5. Failing to Come Up With a Tax Strategy

While many people assume taxes are largely out of their control, most families could save money by coming up with a long-term strategy to minimize them. And since high earners pay higher taxes, the savings can add up even more.

“It is important to work with a tax adviser, a financial adviser, or both to figure out ways to minimize this outflow either through investment accounts or deductions,” says financial adviser Tony Liddle of Prosper Wealth Management.

6. Not Boosting Savings Rate as Incomes Grow

If you’re a high earner, you’re probably maxing out your employer-sponsored retirement plan already. While that’s certainly a good thing, you should consider saving even more as you earn more. Once you max out your tax-deferred retirement accounts, don’t be afraid to set up a brokerage account or other savings vehicle so you can easily stash away more money over time.

“As human beings, we tend to spend at the pace our income increases while not making many changes to our savings habits,” says Kansas City Financial Planner Clint Haynes. “Get in the habit of saving the exact same percentage (15-20%) of your income regardless of whether you’re making $100,000 or $1,000,000.”

By boosting your savings rate as your income grows, you’ll grow even wealthier over time.

7. Wasting Too Much Money on Flashy Toys

When you have a lot of discretionary income, it’s easy to fall into the habit of buying flashy toys. Boats. Jet skis. Four-wheelers. All of these expenses, and costs for upkeep can add up quickly.

Still, cars tend to be the biggest drag on high earner’s budgets. Why? Because it’s far too easy to finance a vehicle for five, six, or even seven years.

“I have seen way too many big earners spending almost $3,000 per month on car payments,” says financial planner Joseph Carbone of Focus Planning Group. Since most cars are worth 20–30% less when you drive off the lot, Carbone says cars are one of the worst ways to spend your hard-earned cash.

To avoid the inevitable budget drain that comes with financing expensive cars, Carbone suggests trying to cut your car bill in half.

“Save the difference for an emergency fund, retirement, or college education,” says Carbone. “You would be amazed by the effects of one simple change.”

It’s also good to keep in mind that overextending yourself with credit cards or things like auto loans can have an adverse impact on your credit scores, even if you earn a lot of money. It’s especially true if you start making late payments or worse, default. You can keep track of how your spending is affecting your credit scores by getting your two free credit scores, updated every 14 days, at Credit.com.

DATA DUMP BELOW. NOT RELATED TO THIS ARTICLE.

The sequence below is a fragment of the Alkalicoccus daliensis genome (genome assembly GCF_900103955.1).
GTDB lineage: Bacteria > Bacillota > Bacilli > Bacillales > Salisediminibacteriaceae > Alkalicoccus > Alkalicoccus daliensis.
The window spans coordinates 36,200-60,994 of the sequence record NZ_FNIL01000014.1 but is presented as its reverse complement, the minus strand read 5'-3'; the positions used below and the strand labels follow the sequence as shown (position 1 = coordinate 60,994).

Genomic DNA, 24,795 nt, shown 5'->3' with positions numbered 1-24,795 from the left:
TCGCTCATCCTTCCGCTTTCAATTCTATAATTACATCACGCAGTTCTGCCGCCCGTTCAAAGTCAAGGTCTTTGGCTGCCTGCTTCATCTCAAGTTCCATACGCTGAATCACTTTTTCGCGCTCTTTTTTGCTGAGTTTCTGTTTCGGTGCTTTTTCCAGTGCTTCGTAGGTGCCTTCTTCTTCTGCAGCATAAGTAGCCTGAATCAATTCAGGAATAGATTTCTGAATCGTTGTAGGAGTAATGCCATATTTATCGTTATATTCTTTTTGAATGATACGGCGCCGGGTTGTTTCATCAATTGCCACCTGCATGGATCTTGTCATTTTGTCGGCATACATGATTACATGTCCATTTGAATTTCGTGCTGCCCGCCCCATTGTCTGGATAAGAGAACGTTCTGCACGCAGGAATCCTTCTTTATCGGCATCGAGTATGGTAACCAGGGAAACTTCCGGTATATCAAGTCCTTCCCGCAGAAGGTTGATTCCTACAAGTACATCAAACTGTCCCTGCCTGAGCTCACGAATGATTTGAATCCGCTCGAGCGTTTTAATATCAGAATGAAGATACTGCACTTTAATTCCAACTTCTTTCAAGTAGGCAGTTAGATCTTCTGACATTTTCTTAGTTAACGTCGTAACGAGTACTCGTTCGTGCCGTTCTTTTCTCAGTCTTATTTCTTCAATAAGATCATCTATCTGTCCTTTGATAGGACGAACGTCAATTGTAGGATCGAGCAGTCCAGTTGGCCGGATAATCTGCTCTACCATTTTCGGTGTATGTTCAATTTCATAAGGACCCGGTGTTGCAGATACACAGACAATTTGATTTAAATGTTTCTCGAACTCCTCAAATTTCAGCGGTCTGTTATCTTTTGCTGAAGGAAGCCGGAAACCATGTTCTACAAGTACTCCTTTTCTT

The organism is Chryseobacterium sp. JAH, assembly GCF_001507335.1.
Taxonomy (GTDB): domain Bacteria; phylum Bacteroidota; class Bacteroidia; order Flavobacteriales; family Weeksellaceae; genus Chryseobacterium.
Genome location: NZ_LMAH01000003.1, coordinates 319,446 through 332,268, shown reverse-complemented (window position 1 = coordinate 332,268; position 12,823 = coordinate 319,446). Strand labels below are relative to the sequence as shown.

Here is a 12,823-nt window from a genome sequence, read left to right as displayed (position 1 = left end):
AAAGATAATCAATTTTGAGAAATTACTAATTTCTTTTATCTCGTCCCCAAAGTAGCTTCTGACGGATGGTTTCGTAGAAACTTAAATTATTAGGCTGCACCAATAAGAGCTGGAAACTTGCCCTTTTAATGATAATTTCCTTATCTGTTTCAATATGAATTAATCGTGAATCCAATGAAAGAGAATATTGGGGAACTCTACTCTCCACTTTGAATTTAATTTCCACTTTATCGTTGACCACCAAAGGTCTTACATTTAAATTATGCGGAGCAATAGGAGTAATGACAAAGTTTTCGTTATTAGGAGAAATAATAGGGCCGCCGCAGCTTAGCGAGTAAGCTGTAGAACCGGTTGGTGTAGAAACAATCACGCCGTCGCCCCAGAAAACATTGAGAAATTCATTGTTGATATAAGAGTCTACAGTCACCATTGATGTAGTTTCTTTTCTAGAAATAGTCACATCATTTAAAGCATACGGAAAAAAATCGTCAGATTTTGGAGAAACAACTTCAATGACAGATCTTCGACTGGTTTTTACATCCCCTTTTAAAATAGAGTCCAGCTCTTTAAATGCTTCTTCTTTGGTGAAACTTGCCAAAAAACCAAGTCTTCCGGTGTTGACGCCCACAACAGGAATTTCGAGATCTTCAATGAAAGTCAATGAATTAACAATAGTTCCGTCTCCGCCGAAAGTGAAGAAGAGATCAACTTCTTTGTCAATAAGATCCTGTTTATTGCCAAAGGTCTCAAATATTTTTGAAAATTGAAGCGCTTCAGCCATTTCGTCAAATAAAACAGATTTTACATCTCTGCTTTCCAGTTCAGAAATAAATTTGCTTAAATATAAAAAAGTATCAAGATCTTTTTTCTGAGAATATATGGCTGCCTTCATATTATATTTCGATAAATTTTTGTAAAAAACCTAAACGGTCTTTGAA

Final Thoughts

Earning a huge income can be an enormous financial blessing, but only if you make smart financial decisions along the way. If you spend all of your money, fail to plan for the future, or assume your wealth will last forever, you could be in for a rude awakening.

To make your money last, you have to make it count. High earners may earn more than most people, but they’re just like everyone else. The only difference is, they have farther to fall.

Image: gradyreese

Comments on articles and responses to those comments are not provided or commissioned by a bank advertiser. Responses have not been reviewed, approved or otherwise endorsed by a bank advertiser. It is not a bank advertiser's responsibility to ensure all posts and/or questions are answered.

Please note that our comments are moderated, so it may take a little time before you see them on the page. Thanks for your patience.

Credit.com receives compensation for the financial products and services advertised on this site if our users apply for and sign up for any of them.

Hello, Reader!

Thanks for checking out Credit.com. We hope you find the site and the journalism we produce useful. We wanted to take some time to tell you a bit about ourselves.

Our People

The Credit.com editorial team is staffed by a team of editors and reporters, each with many years of financial reporting experience. We’ve worked for places like the New York Times, American Banker, Frontline, TheStreet.com, Business Insider, ABC News, NBC News, CNBC and many others. We also employ a few freelancers and more than 50 contributors (these are typically subject matter experts from the worlds of finance, academia, politics, business and elsewhere).